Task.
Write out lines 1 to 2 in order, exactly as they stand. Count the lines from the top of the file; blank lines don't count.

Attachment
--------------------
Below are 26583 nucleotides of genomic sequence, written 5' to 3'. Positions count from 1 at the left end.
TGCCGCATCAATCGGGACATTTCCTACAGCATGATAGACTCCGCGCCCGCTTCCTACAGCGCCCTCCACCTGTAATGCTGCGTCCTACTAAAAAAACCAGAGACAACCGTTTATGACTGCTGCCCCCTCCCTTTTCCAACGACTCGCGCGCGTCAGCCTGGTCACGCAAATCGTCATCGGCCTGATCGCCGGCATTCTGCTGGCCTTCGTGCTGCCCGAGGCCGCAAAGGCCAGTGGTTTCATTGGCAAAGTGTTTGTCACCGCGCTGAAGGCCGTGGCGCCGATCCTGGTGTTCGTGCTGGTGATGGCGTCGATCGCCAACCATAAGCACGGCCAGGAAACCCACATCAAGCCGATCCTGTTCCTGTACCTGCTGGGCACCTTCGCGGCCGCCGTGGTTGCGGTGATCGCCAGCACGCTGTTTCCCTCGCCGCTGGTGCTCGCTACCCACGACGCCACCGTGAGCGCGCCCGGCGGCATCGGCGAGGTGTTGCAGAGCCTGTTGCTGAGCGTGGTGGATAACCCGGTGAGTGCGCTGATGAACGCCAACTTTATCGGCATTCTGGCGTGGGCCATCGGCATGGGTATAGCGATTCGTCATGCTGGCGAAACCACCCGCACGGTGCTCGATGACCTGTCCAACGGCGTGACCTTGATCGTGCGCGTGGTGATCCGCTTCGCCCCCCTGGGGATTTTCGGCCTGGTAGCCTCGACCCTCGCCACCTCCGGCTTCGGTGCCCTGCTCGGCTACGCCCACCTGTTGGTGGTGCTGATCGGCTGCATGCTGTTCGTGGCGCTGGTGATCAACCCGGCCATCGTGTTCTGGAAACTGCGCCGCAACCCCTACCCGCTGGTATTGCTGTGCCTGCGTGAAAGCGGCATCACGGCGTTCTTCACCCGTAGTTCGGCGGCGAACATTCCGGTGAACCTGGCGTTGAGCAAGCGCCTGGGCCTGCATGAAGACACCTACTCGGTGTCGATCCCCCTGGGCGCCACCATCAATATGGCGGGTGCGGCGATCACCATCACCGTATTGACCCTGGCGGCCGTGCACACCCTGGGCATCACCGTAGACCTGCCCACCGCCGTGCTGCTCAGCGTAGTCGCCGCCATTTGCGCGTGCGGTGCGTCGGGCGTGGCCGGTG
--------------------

Below are 26583 nucleotides of genomic sequence, written 5' to 3'. Positions count from 1 at the left end.
TGCCGCATCAATCGGGACATTTCCTACAGCATGATAGACTCCGCGCCCGCTTCCTACAGCGCCCTCCACCTGTAATGCTGCGTCCTACTAAAAAAACCAGAGACAACCGTTTATGACTGCTGCCCCCTCCCTTTTCCAACGACTCGCGCGCGTCAGCCTGGTCACGCAAATCGTCATCGGCCTGATCGCCGGCATTCTGCTGGCCTTCGTGCTGCCCGAGGCCGCAAAGGCCAGTGGTTTCATTGGCAAAGTGTTTGTCACCGCGCTGAAGGCCGTGGCGCCGATCCTGGTGTTCGTGCTGGTGATGGCGTCGATCGCCAACCATAAGCACGGCCAGGAAACCCACATCAAGCCGATCCTGTTCCTGTACCTGCTGGGCACCTTCGCGGCCGCCGTGGTTGCGGTGATCGCCAGCACGCTGTTTCCCTCGCCGCTGGTGCTCGCTACCCACGACGCCACCGTGAGCGCGCCCGGCGGCATCGGCGAGGTGTTGCAGAGCCTGTTGCTGAGCGTGGTGGATAACCCGGTGAGTGCGCTGATGAACGCCAACTTTATCGGCATTCTGGCGTGGGCCATCGGCATGGGTATAGCGATTCGTCATGCTGGCGAAACCACCCGCACGGTGCTCGATGACCTGTCCAACGGCGTGACCTTGATCGTGCGCGTGGTGATCCGCTTCGCCCCCCTGGGGATTTTCGGCCTGGTAGCCTCGACCCTCGCCACCTCCGGCTTCGGTGCCCTGCTCGGCTACGCCCACCTGTTGGTGGTGCTGATCGGCTGCATGCTGTTCGTGGCGCTGGTGATCAACCCGGCCATCGTGTTCTGGAAACTGCGCCGCAACCCCTACCCGCTGGTATTGCTGTGCCTGCGTGAAAGCGGCATCACGGCGTTCTTCACCCGTAGTTCGGCGGCGAACATTCCGGTGAACCTGGCGTTGAGCAAGCGCCTGGGCCTGCATGAAGACACCTACTCGGTGTCGATCCCCCTGGGCGCCACCATCAATATGGCGGGTGCGGCGATCACCATCACCGTATTGACCCTGGCGGCCGTGCACACCCTGGGCATCACCGTAGACCTGCCCACCGCCGTGCTGCTCAGCGTAGTCGCCGCCATTTGCGCGTGCGGTGCGTCGGGCGTGGCCGGTG